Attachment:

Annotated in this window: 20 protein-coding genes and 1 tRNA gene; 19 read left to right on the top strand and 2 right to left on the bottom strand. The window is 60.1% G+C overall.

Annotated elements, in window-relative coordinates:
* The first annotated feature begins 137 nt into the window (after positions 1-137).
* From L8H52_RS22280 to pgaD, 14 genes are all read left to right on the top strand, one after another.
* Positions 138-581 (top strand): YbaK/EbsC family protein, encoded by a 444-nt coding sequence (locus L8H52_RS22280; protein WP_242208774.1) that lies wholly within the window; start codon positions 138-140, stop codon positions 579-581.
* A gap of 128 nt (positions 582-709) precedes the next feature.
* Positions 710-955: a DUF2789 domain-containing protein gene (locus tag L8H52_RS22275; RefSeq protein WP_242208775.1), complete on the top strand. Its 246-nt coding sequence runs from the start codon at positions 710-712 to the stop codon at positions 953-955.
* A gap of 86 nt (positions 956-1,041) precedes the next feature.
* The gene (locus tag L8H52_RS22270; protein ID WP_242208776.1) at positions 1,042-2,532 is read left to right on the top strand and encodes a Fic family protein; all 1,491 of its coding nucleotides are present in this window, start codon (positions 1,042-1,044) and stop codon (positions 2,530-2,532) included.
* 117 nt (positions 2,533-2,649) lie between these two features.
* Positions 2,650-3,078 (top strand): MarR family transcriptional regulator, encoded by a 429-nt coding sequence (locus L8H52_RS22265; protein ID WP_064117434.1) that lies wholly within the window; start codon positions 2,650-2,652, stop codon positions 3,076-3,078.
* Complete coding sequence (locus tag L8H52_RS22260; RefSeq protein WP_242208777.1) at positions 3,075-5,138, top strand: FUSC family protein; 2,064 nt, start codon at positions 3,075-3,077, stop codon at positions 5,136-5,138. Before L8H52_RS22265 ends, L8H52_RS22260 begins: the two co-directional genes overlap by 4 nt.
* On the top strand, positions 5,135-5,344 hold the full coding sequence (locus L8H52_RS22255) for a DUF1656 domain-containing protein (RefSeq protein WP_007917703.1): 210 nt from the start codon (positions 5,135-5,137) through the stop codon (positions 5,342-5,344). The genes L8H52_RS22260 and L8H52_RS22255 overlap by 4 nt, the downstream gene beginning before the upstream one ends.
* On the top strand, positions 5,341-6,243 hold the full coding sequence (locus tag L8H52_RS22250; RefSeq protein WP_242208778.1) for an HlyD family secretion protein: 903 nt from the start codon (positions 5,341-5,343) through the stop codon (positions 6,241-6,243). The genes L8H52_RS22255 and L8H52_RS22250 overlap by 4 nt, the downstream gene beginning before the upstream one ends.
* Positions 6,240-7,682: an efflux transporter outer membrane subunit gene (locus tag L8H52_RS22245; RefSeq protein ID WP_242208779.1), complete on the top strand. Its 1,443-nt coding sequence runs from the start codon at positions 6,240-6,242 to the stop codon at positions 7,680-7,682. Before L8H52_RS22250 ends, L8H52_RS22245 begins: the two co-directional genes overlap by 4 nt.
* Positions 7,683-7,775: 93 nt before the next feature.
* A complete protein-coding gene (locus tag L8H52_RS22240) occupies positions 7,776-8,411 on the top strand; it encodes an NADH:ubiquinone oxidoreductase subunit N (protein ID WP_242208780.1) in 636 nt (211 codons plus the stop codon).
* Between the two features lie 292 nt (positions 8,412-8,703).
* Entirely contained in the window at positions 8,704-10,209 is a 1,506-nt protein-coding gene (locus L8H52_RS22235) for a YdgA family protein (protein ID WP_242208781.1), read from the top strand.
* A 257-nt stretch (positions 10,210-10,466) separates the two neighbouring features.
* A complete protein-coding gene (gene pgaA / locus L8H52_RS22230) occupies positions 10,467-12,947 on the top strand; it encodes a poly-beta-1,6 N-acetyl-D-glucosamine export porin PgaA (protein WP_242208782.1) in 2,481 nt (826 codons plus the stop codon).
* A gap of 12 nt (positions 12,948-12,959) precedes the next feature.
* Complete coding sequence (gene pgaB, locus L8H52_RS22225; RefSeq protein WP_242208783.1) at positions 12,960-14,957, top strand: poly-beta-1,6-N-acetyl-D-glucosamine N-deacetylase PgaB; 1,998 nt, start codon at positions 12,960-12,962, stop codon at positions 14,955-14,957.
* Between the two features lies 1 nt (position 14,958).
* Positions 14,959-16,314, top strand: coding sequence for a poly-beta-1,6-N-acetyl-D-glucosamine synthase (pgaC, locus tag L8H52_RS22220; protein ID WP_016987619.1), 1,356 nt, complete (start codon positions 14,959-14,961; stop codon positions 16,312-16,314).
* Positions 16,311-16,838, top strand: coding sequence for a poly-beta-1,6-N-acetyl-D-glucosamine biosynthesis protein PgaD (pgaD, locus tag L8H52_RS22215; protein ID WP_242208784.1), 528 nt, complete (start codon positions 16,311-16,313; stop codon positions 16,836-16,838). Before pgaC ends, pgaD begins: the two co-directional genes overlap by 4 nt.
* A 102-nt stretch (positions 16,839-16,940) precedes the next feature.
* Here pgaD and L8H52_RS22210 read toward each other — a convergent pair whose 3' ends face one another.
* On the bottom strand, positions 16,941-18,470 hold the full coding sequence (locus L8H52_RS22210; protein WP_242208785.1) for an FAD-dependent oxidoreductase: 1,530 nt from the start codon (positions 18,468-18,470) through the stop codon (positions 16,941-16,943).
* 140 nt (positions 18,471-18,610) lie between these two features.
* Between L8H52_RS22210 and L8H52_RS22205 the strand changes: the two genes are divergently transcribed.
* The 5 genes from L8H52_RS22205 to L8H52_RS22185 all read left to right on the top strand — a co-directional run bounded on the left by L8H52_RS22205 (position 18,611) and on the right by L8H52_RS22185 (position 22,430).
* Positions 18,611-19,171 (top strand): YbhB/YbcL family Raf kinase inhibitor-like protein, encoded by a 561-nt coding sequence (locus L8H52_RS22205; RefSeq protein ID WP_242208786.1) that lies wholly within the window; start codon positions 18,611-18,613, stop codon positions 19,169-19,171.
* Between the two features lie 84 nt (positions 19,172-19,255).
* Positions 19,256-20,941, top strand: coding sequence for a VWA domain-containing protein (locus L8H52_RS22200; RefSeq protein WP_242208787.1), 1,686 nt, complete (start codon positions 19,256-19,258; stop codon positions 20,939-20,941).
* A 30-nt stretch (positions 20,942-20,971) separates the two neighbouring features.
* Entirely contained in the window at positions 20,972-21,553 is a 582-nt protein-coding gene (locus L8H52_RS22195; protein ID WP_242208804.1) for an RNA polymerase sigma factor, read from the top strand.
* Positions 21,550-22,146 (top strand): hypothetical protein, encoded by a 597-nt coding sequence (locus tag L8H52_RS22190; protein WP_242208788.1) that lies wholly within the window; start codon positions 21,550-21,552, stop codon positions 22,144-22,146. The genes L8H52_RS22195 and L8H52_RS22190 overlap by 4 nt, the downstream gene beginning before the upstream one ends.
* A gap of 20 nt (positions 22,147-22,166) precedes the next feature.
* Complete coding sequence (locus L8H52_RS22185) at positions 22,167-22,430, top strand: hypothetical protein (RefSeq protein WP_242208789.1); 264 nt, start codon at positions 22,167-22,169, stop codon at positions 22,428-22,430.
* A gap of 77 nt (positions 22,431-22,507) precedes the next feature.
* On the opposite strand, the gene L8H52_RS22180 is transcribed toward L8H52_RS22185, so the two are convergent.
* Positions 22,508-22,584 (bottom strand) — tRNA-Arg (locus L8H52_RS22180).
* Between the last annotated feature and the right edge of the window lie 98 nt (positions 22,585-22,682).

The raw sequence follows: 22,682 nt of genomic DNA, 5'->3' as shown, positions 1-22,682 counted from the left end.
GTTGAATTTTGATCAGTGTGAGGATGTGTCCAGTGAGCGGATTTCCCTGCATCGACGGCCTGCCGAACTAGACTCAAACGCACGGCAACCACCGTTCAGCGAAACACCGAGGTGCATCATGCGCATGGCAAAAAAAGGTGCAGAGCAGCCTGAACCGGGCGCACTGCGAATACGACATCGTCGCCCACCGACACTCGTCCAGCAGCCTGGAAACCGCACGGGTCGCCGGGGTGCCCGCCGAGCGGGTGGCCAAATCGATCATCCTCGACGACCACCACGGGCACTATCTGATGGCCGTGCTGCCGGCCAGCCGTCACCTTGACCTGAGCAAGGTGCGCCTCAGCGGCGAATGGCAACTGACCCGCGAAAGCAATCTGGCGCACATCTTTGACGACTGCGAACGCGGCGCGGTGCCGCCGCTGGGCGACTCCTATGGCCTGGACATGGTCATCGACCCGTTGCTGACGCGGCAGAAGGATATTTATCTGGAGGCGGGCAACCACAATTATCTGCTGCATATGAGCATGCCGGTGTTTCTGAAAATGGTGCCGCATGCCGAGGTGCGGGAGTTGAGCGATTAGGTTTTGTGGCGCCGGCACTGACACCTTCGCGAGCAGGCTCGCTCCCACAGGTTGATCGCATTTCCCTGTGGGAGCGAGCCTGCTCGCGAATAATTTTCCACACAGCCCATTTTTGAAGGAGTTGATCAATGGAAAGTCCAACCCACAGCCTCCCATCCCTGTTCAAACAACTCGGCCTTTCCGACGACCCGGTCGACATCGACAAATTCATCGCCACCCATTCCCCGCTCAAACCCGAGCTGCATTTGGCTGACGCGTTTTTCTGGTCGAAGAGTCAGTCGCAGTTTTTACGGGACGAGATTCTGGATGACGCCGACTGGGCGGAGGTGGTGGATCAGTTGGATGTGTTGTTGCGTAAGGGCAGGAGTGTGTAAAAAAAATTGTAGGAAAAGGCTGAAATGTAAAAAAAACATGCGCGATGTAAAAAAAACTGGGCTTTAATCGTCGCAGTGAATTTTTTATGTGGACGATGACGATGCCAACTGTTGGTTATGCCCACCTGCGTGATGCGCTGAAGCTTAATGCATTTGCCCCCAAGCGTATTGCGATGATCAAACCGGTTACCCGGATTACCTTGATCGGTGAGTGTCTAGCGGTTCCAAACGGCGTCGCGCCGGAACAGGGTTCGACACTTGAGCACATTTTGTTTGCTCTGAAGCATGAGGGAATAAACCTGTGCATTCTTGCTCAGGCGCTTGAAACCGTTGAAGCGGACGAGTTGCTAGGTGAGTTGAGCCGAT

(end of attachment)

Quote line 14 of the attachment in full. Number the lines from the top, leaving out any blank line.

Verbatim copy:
* On the top strand, positions 5,341-6,243 hold the full coding sequence (locus tag L8H52_RS22250; RefSeq protein WP_242208778.1) for an HlyD family secretion protein: 903 nt from the start codon (positions 5,341-5,343) through the stop codon (positions 6,241-6,243). The genes L8H52_RS22255 and L8H52_RS22250 overlap by 4 nt, the downstream gene beginning before the upstream one ends.